Academy of Pediatrics report calls on doctors to help protect patients’
developing brains and bodies from the health harms of marijuana amid increased
Elk Grove Village, IL – With marijuana now legal for
recreation or medical use in a majority of states—and access and attitudes
toward it relaxing as a result—a new American Academy of Pediatrics (AAP)
clinical report in the March 2017 Pediatrics equips doctors to advise
patients and parents about harms the drug can cause, particularly for teens.
The report, “Counseling Parents and Teens About Marijuana Use in the Era of Legalization of Marijuana
” (published online Feb. 27),
highlights the dangers of a climate in which the drug increasingly is seen as
acceptable, safe and therapeutic.
Currently, 29 states and the District of Columbia allow
medical or recreational marijuana use. Although the laws are aimed at adults
over age 21, the increased availability of marijuana in the community can
create short- and long-term harm to youths, according to the AAP.
“Marijuana is not a benign drug, especially for teens. Their
brains are still developing, and marijuana can cause abnormal and unhealthy
changes,” said Seth D. Ammerman, MD, FAAP, co-author of the AAP clinical report
and former AAP Committee on Substance Use and Prevention Committee member.
Adolescents who use marijuana regularly can develop serious
mental health disorders such as addiction, depression and psychosis. Marijuana
causes dulled sensory awareness, motor control, coordination, judgment and
reaction time, all of which can cause accidents involving teens who drive.
Marijuana can impair lung function. It also causes decreased short-term memory
and concentration, attention span and problem-solving skills, which can
interfere with learning.
In the past few decades, the concentration of
tetrahydrocannabinol (THC), the psychoactive substance in marijuana plants, has
increased considerably. Research shows it rose from roughly 4 percent in
1995 to 12 percent in 2014, and current strains contain concentrations as much
as 20 percent-- increasing the risk of overdose and addiction.
Overall, 9 percent of people experimenting with marijuana
become addicted. That percentage increases to 17 percent among people who began
using marijuana in adolescence, and to 50 percent among teens who smoke
Despite this, the U.S. Department of Health and Human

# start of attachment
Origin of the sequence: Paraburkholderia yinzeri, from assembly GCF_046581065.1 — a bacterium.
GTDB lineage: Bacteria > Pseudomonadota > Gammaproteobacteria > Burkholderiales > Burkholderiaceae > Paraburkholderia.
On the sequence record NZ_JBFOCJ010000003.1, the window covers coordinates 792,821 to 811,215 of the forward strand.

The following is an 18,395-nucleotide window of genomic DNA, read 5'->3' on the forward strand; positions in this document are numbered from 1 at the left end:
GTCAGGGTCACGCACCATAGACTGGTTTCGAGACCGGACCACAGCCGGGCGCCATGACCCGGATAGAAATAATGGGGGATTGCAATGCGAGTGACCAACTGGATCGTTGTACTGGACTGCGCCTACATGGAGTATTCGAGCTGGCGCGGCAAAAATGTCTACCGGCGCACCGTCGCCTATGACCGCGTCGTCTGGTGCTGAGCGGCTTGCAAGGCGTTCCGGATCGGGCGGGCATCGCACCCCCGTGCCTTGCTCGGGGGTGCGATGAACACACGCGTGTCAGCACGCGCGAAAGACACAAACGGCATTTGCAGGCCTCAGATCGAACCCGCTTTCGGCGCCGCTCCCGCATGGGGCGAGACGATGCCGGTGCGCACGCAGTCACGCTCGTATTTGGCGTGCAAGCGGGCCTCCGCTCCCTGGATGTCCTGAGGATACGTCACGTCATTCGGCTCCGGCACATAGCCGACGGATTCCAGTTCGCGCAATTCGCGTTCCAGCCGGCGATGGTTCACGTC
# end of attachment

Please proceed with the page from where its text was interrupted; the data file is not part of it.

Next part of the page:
Services’ National Survey on Drug Use and Health found the percentage of 12- to
17-year-olds who perceive “great risk” in smoking marijuana once or twice a
week dropped from 55 percent in 2007 to 41 percent in 2015. The same
survey linked decreases in perceived risk with increases in use.
Studies have found THC may be helpful for adults in reducing
side effects of chemotherapy or pain from certain chronic conditions. But the
AAP asks pediatricians to help counteract the perception that marijuana use is
therefore “harmless” – especially for teens. The AAP recommends pediatricians
offer guidance during office visits, and advise parents against using marijuana
around their children.
“Parents who use marijuana themselves may not fully realize
the effect this can have on their children,” said Sheryl A. Ryan, MD, FAAP,
lead author of the clinical report and chairperson of the AAP Committee on
Substance Use and Prevention. “Seeing parents use marijuana makes kids more
likely to use it themselves, whether or not their parents tell them not to,
because actions speak louder than words,” she said.
Parents who use marijuana at home also expose their children
to secondhand smoke, Ryan said, or accidental pot poisoning from an increasing
array of edible marijuana products such as pot-infused candies, baked goods and
beverages that contain high amounts of THC yet are often indistinguishable from
In addition, being “high” on marijuana interferes with a
parent’s ability provide a safe environment, especially for younger children,
Dr. Ryan said.
The AAP urges pediatricians screen adolescents and preteens
for substance use, offering interventions and treatment referrals and
motivational reinforcement techniques to abstain and resist peer pressure.
The American Academy of Pediatrics is an organization of 66,000 primary care pediatricians, pediatric medical subspecialists and pediatric surgical specialists dedicated to the health, safety and well-being of infants, children, adolescents and young adults. For more information, visit www.aap.org
and follow us on Twitter @AmerAcadPeds.